The previous tutorials laid the foundation for logic synthesis and design of digital circuits. The digital circuits in general always have application as computing devices either as processor, controller or application specific ICs. As a computing device, the digital circuitry of a processor, controller or ASIC must be essentially able to perform arithmetic operations. The implementation of arithmetic operations by digital circuitry is further used to build up complex computing logics and mathematical functions.
In a processor/controller/ASIC, the arithmetic operations on integer binary numbers are performed by Arithmetic Logic Unit (ALU) while arithmetic operations on floating point numbers are performed by Floating Point Unit (FPU). A Floating Point Unit itself is built from multiple ALUs. Within a Central Processing Unit (CPU) or Graphics Processing Unit (GPU) of a computer/computing device, there are many ALU and/or FPU (where FPU themselves are built from multiple ALU).
The digital circuits can be either of the two types – 1) Combinational Logic Circuits or 2) Sequential Logic Circuits. In a combinational circuit, the output of the circuit depends only on the input values at that time. In sequential circuits, the output depends not only on the present input but also past output values. The ALU are built by combinational circuits. The ALU is typically designed to perform the following operations:
1) Arithmetic Operations – Generally, the arithmetic operations supported by the ALU are addition, addition with carry, subtraction, subtraction with borrow, two’s complement, increment, decrement and pass through.
2) Bitwise Logical Operations – The logical operations supported by the ALU are AND, OR, Exclusive-OR and One’s Complement.
3) Bit Shift Operations – The bit shift operations implemented in an ALU include arithmetic shift, logical shift, rotate and rotate through carry.
So, ALU can perform arithmetic operations like addition and subtraction, and so multiplication and division on integer binary numbers. A binary number may be available to the ALU of a digital processor either as parallel 8-bit, 16-bit, 32-bit or 64-bit input depending upon if it is 8-bit, 16-bit, 32-bit or 64-bit processor. The basic building blocks of the ALU are adders. The adder circuits are built by logic gates and flip-flops. The semiconductor adder circuits can perform addition in a time less than 1 microseconds.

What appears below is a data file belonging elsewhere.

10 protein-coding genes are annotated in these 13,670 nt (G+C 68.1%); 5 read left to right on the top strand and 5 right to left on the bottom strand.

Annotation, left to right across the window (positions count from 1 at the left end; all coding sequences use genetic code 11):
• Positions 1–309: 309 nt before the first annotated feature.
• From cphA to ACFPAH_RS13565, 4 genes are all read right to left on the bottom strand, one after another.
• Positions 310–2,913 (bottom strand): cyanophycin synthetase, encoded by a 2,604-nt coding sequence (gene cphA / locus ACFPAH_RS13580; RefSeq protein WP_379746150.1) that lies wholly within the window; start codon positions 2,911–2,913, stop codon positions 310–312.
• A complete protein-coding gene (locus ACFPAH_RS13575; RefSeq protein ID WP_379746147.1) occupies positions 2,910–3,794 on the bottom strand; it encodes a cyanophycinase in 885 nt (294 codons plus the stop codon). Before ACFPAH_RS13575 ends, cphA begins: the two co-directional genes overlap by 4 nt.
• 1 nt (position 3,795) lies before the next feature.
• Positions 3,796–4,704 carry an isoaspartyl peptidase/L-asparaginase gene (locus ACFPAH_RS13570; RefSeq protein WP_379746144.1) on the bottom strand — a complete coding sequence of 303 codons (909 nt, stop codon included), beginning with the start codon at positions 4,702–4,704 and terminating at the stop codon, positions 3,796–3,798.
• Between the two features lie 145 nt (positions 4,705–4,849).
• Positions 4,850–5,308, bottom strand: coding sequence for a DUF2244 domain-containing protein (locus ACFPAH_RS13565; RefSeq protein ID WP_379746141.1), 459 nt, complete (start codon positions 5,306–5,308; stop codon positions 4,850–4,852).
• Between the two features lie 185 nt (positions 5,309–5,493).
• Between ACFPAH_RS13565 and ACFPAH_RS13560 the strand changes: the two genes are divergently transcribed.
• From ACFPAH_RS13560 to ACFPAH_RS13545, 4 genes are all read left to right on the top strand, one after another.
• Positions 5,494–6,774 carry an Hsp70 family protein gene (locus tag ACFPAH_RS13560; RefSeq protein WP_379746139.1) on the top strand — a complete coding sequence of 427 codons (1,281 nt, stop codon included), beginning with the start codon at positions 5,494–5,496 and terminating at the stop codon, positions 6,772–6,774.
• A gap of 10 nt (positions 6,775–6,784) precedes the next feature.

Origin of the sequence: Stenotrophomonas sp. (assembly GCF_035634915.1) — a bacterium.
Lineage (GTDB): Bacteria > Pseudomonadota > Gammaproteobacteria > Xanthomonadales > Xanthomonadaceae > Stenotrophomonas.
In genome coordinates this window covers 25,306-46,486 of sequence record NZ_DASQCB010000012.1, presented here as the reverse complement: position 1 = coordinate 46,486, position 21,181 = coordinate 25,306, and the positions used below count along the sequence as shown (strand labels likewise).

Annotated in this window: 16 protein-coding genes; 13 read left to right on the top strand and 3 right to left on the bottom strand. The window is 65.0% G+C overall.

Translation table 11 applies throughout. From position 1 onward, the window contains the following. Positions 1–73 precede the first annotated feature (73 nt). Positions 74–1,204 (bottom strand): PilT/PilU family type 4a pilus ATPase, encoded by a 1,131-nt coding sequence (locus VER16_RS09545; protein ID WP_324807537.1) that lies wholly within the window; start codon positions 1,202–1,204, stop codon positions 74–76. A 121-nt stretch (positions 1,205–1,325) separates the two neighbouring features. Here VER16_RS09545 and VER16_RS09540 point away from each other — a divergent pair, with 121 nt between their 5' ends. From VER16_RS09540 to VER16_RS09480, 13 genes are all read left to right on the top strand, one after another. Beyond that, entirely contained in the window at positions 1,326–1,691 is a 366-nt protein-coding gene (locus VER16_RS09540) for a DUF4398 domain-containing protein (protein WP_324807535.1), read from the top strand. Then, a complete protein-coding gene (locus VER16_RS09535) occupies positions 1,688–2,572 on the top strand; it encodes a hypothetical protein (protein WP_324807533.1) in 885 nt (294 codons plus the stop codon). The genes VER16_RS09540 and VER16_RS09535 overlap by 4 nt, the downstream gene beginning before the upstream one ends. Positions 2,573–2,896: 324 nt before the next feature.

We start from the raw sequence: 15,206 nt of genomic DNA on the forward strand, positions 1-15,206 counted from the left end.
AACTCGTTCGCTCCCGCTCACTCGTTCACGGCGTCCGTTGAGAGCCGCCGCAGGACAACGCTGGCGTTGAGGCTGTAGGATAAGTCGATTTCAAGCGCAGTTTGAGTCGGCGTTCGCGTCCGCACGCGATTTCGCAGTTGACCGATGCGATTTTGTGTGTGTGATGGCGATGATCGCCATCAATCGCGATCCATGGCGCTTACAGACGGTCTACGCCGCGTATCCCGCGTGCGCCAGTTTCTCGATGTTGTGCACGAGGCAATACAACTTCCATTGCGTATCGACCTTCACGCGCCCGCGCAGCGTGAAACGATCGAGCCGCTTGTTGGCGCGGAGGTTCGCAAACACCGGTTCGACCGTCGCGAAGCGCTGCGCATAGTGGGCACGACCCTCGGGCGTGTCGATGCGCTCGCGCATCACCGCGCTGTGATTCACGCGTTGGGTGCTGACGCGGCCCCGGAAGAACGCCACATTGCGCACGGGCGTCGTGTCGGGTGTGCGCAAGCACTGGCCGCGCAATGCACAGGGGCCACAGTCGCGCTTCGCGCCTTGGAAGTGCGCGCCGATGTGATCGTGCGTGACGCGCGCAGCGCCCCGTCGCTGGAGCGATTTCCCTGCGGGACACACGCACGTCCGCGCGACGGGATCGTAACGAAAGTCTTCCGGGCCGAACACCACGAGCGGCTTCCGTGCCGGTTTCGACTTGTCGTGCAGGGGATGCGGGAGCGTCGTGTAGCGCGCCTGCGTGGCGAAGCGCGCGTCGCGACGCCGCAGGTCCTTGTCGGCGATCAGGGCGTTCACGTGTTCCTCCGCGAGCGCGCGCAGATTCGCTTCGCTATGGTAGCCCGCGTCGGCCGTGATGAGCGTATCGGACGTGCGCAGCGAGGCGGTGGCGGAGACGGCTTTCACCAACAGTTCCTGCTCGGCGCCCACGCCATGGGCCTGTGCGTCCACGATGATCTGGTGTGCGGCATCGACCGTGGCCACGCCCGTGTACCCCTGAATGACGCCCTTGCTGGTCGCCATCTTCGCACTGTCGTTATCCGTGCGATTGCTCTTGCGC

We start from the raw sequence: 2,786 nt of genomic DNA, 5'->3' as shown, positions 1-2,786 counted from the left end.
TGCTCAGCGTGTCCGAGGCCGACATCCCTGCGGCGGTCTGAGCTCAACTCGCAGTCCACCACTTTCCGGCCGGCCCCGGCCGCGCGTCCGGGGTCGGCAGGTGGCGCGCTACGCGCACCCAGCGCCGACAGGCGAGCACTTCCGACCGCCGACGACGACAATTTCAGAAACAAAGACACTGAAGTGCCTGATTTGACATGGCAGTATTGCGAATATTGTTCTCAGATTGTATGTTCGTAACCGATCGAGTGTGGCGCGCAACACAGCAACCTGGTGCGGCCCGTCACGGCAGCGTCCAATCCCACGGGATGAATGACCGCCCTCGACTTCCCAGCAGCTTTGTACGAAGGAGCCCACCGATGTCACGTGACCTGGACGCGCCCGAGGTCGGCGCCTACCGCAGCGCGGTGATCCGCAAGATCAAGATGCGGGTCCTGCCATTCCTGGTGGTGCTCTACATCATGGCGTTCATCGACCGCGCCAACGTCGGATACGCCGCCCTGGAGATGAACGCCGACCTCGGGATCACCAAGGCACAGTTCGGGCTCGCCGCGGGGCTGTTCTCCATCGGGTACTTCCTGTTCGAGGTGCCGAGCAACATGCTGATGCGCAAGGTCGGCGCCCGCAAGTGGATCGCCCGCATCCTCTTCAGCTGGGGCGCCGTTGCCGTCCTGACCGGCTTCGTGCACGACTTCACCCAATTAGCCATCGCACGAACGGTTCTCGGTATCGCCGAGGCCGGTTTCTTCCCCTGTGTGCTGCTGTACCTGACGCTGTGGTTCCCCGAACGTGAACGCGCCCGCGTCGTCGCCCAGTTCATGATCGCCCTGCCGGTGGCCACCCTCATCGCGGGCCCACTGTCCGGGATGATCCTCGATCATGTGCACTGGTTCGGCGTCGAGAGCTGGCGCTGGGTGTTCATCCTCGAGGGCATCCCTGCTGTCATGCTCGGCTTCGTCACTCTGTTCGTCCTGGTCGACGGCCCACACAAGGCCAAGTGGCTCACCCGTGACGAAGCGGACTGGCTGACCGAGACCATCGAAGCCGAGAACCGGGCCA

Let us learn about various combinational circuits – half-adder, full-adder, half-subtractor, full-subtractor, N-bit parallel adder, N-bit parallel subtractor etc that are generally part of an ALU.
Half Adder –
The half adder is a simple combinational circuit which performs the arithmetic addition of two binary digits or addition of two bits. It has two inputs and two outputs. The two inputs are the two 1-bit numbers A and B while the two outputs are the sum (S) of A and B and the carry (C). The truth table for a half adder is as follow –
Fig. 1: Truth Table of Half Adder
From the above truth table, it must be clear that the sum is 1 if either of the two inputs is 1 else if both inputs are 1 or 0, the sum is 0. This can be implemented by connecting the inputs to an exclusive OR gate. The carry is 1 only if both inputs are 1 else it is 0. This can be implemented by connecting the inputs to AND gate. So, the half adder has the following circuit –
Fig. 2: Symbol and Logic Gate Diagram of Half Adder
Full Adder –
A half adder has only two inputs and there is no provision to add a carry coming from the lower order bits when multiple bit addition is performed. For this purpose full adder is designed. A full adder is designed to perform the arithmetic sum of three input bits and produces a sum output and a carry. The truth table for a full adder is as follow –
Fig. 3: Truth Table of Full Adder